Differences and Advantages of Powder Metallurgy vs. Die Casting

August 28, 2020

Manufacturers and other related industries consider numerous factors in choosing the best metal forming process for their metal products or components. They must consider the quality of the product and its associated implications. They also have to ponder on the mechanical properties and the intended applications of the same product. The overall cost or pricing of the product can likewise affect their decision when it comes to choosing the best process for their operations.

Two processes that manufacturers can choose are powder metallurgy and die casting. These processes may share some similarities when it comes to a few things. However, they may also have distinct qualities that make one process more advantageous in specific applications and instances than the other.

Qualities of Powder Metallurgy

Powder metallurgy is a type of metal forming process that is initially conducted by compressing metal powders into a shaped mould. Once the compact is formed, the manufacturer will then subject it to heat that is below their respective melting points through a sintering oven. At this point, all the metal powder will be compressed tightly until the finished metal product is formed. All the steps involved in powder metallurgy avoid the need to conduct any metal removal process, resulting in a decrease in yield losses in manufacturing and overall cost.

What is great about powder metallurgy is that it can easily produce products that are at or close to the intended shape, form, and dimensions. Complex or unique shapes can also be achieved whenever this metal forming process is used. The production of metal parts and components in moderate to high volume is likewise possible with powder metallurgy. And for its product, the manufacturer may expect it to obtain a good surface finish, controlled porosity, enhanced strength and reliability, increased wear resistance, and long service life. Products out of powder metallurgy are also cost-effective.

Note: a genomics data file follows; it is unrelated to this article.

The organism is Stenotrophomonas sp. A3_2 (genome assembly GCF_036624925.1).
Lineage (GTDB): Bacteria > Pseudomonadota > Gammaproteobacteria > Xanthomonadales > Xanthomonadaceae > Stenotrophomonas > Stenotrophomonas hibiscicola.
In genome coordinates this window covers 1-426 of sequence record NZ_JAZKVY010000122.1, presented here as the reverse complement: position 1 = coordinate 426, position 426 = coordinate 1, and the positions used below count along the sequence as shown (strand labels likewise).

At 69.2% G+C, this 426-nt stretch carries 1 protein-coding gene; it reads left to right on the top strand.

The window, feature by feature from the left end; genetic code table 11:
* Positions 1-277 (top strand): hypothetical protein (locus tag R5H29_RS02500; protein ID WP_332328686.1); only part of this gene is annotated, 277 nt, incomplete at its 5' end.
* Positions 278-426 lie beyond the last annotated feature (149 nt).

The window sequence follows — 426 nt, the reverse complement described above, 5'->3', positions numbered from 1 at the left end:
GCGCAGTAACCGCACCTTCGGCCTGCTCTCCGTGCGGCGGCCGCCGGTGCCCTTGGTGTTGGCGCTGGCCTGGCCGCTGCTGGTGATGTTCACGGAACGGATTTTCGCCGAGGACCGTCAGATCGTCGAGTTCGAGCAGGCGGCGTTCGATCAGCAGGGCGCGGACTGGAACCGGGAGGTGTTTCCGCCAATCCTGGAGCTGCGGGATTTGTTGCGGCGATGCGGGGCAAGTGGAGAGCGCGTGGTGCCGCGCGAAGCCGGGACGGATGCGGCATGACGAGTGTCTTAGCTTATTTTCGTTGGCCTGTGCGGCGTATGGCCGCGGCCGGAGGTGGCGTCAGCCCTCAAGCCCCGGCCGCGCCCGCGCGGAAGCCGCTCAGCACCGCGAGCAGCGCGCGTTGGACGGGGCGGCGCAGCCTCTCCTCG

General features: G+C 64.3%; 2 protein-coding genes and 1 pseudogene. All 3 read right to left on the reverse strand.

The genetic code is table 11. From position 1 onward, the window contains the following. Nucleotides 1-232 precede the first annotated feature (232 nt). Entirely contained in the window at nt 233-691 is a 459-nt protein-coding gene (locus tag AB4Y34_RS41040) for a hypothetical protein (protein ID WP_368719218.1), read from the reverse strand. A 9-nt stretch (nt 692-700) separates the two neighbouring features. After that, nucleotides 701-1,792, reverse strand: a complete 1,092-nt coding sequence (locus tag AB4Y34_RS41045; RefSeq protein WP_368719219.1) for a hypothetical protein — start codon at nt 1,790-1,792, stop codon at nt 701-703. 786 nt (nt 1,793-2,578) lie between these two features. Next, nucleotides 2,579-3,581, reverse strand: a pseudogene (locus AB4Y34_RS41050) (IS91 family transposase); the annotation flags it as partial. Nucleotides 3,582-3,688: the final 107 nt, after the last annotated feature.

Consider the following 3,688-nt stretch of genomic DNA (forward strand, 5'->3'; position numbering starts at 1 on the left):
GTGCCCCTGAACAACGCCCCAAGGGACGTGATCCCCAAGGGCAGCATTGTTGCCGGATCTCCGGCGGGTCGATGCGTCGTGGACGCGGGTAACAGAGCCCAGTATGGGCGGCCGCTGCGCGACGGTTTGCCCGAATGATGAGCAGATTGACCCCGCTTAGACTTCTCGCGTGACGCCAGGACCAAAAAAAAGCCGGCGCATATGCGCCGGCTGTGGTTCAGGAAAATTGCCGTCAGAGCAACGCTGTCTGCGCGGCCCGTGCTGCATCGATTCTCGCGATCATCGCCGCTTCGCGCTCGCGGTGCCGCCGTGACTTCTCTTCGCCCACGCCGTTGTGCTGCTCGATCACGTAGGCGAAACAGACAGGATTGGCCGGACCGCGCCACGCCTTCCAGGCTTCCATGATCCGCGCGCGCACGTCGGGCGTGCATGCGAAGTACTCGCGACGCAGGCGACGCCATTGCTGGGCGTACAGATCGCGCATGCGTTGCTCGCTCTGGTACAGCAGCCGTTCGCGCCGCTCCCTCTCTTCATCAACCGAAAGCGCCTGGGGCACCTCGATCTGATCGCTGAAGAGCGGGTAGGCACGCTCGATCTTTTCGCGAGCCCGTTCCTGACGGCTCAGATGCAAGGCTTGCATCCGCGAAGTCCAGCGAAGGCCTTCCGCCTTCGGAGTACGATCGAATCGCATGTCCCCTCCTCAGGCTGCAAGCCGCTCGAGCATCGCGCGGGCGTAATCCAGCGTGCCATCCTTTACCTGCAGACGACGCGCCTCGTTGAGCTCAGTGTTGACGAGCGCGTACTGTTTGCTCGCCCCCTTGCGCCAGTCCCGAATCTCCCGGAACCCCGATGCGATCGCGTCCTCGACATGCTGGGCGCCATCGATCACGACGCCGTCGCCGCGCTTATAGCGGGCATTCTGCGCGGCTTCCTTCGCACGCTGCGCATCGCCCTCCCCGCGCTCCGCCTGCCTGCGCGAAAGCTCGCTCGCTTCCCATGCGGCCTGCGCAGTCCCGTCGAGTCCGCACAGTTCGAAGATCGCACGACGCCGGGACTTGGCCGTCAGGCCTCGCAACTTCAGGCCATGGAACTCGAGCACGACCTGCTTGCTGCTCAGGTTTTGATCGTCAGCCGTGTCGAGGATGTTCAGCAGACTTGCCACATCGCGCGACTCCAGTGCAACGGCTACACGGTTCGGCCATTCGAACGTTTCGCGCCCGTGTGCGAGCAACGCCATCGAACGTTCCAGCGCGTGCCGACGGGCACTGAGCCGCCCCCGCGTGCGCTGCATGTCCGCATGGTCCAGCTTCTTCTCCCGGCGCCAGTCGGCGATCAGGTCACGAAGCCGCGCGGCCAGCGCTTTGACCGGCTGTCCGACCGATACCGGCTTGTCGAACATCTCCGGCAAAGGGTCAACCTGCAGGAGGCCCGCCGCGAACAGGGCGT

Qualities of Die Casting

Alternatively, die casting is a metal forming process that subjects molten metal under high pressure and high filling speed into a mould cavity. Alloys that are used for die casting typically have low melting points are made from non-ferrous metals. The molten metal from this process typically comes from a furnace where non-ferrous metals are melted. Consequently, this specific metal is injected into the dies, which can be found in the die casting machine. The die casting machine then cools and solidifies the molten metal component.

Die casting is utilised by manufacturers and other industries due to its ability to quickly produce materials. Mass production of complex shapes with little to no machining requirements is possible with die casting. Products that are processed by die casting can contain enhanced durability, improved stability, and smooth or textured surfaces. These products can even be plated or finished without any complicated surface preparation. Die casting products can also make the assembly simpler as they can easily provide fastening elements like bosses and studs.

Powder Metallurgy vs. Die Casting

The whole process of powder metallurgy tends to bring more advantages compared to the die casting. It can provide more consistent and high-quality products. The products they can produce can also have greater flexibility and higher variability. The cost of conducting powder metallurgy is also cheaper.

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